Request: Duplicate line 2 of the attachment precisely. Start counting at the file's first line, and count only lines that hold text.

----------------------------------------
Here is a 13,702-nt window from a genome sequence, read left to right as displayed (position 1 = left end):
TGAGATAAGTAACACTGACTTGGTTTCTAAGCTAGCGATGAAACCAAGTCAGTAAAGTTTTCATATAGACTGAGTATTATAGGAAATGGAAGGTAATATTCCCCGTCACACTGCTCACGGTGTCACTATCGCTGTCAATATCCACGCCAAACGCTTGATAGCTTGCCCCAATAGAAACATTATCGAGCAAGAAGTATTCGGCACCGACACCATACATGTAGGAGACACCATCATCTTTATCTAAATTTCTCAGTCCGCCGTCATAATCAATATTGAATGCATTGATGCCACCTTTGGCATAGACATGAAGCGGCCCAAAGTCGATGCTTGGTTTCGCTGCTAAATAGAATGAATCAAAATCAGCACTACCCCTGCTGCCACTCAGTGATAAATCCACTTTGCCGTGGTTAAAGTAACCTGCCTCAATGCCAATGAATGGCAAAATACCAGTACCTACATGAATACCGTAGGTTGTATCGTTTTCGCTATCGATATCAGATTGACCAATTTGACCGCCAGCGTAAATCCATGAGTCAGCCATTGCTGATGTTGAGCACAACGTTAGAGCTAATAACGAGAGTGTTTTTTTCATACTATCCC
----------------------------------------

TGAGATAAGTAACACTGACTTGGTTTCTAAGCTAGCGATGAAACCAAGTCAGTAAAGTTTTCATATAGACTGAGTATTATAGGAAATGGAAGGTAATATTCCCCGTCACACTGCTCACGGTGTCACTATCGCTGTCAATATCCACGCCAAACGCTTGATAGCTTGCCCCAATAGAAACATTATCGAGCAAGAAGTATTCGGCACCGACACCATACATGTAGGAGACACCATCATCTTTATCTAAATTTCTCAGTCCGCCGTCATAATCAATATTGAATGCATTGATGCCACCTTTGGCATAGACATGAAGCGGCCCAAAGTCGATGCTTGGTTTCGCTGCTAAATAGAATGAATCAAAATCAGCACTACCCCTGCTGCCACTCAGTGATAAATCCACTTTGCCGTGGTTAAAGTAACCTGCCTCAATGCCAATGAATGGCAAAATACCAGTACCTACATGAATACCGTAGGTTGTATCGTTTTCGCTATCGATATCAGATTGACCAATTTGACCGCCAGCGTAAATCCATGAGTCAGCCATTGCTGATGTTGAGCACAACGTTAGAGCTAATAACGAGAGTGTTTTTTTCATACTATCCC